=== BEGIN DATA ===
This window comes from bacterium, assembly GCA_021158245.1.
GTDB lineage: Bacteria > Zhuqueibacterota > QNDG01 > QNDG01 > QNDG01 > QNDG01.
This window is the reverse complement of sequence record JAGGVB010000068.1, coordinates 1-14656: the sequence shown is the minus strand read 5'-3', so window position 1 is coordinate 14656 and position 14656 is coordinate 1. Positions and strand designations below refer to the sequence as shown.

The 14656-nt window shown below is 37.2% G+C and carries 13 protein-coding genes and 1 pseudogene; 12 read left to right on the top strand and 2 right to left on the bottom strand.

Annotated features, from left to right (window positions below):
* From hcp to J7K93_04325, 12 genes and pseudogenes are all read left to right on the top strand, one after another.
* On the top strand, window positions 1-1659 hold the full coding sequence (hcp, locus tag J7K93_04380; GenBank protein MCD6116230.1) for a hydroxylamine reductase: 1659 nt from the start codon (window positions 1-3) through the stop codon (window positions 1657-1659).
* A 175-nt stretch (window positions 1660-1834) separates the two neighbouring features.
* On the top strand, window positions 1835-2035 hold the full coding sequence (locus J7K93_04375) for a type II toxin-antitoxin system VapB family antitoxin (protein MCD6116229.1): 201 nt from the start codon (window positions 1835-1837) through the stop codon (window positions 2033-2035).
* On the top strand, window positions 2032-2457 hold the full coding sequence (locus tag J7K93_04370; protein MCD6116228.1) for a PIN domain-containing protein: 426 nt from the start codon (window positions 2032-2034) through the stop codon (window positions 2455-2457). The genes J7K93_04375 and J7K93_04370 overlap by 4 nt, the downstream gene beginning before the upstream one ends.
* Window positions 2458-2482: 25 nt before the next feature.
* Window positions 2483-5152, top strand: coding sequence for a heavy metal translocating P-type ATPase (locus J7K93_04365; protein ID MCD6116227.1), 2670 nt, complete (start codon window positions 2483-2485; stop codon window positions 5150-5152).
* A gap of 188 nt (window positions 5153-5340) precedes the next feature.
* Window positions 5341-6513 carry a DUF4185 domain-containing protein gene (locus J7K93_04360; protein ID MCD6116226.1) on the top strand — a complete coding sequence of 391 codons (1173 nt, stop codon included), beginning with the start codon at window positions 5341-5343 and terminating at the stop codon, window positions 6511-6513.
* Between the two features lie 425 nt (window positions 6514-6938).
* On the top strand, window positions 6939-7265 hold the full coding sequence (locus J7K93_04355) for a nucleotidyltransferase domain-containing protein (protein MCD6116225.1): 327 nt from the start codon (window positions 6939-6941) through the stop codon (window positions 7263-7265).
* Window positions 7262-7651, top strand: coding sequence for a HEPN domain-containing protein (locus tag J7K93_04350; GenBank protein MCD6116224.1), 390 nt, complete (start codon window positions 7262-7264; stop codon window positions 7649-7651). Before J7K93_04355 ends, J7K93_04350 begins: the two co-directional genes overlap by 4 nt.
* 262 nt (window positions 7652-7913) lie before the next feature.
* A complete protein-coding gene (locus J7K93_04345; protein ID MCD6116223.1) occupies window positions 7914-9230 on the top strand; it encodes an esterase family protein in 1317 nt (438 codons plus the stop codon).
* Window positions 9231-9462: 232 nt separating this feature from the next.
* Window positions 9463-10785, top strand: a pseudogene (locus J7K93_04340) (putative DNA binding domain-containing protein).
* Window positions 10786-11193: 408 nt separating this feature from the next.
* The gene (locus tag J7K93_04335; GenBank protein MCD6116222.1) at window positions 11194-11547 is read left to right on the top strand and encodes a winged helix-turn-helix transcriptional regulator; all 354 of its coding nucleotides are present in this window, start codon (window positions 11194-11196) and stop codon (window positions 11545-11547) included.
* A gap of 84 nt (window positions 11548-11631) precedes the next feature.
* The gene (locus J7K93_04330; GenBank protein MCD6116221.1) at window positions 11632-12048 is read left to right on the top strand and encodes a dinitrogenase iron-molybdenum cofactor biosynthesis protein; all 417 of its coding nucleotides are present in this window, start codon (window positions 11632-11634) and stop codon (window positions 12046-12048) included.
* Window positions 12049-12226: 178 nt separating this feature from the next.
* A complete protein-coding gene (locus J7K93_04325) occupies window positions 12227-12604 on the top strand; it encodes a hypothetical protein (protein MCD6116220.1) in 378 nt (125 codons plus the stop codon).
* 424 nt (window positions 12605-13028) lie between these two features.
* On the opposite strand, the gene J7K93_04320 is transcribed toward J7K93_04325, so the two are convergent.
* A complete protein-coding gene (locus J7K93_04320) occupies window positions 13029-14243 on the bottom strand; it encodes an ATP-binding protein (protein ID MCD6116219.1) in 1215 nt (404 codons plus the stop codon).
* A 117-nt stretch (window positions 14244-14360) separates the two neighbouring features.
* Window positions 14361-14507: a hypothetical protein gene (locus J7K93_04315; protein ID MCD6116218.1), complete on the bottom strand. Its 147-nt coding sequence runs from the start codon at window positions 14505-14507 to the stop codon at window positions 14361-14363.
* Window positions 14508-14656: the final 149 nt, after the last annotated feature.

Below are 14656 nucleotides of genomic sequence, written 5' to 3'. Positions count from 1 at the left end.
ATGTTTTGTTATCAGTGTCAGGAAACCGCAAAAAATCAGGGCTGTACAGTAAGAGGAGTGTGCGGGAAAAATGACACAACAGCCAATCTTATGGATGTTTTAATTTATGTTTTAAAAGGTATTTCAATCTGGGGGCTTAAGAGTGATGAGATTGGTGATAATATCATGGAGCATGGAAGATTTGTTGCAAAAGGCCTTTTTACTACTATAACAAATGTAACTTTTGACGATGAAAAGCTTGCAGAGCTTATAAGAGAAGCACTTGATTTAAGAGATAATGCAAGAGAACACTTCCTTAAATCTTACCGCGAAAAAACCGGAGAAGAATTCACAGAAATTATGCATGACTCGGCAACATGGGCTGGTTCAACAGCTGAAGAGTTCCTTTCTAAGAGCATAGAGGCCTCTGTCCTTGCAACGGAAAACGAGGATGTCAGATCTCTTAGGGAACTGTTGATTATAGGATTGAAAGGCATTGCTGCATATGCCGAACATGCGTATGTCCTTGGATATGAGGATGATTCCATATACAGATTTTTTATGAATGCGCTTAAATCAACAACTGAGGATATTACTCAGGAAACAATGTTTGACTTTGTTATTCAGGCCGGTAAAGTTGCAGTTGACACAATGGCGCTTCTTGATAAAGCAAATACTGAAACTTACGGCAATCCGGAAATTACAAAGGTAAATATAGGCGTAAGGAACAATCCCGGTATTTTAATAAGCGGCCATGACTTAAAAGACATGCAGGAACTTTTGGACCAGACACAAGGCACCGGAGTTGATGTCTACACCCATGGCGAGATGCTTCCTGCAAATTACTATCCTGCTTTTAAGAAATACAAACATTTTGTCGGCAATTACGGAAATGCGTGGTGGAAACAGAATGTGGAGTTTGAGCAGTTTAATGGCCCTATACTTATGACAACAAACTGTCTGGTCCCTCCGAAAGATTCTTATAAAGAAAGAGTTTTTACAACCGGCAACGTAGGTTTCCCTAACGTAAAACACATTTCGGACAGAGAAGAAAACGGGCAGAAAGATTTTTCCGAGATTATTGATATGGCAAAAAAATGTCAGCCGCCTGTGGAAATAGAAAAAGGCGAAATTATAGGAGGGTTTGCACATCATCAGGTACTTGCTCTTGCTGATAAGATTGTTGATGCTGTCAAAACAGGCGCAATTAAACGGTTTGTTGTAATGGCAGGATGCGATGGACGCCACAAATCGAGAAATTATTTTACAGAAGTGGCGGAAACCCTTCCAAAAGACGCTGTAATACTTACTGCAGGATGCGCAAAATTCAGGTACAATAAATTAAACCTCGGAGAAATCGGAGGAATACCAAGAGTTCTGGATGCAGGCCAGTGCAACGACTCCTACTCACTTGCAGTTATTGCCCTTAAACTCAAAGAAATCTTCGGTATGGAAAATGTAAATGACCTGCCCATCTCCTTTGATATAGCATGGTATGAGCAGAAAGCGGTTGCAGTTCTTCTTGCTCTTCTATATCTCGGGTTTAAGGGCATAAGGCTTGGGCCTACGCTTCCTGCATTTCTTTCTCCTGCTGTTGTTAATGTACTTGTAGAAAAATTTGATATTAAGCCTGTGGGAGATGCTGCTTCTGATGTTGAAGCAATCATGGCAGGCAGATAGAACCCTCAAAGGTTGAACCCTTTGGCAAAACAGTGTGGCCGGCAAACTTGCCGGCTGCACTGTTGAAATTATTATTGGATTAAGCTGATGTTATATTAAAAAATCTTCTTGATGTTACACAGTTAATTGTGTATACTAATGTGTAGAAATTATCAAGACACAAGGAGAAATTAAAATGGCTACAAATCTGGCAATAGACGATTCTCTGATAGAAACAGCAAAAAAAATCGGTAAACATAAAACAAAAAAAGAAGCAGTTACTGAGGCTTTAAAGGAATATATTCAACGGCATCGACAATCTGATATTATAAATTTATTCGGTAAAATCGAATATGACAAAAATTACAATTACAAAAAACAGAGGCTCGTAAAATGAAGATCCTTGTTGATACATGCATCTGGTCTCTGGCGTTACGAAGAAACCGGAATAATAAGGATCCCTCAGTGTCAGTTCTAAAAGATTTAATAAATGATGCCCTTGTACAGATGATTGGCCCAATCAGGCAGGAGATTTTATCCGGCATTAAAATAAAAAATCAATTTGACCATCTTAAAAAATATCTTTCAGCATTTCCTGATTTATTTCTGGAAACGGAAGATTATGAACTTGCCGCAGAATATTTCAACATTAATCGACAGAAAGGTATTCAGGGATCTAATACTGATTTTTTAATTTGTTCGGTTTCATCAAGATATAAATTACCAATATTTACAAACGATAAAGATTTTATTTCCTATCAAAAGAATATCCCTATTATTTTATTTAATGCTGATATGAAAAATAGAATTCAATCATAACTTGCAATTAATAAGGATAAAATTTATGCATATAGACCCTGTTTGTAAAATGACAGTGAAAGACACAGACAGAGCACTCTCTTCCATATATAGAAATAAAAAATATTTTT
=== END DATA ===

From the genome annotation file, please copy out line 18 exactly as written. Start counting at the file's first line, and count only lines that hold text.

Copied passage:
* 262 nt (window positions 7652-7913) lie before the next feature.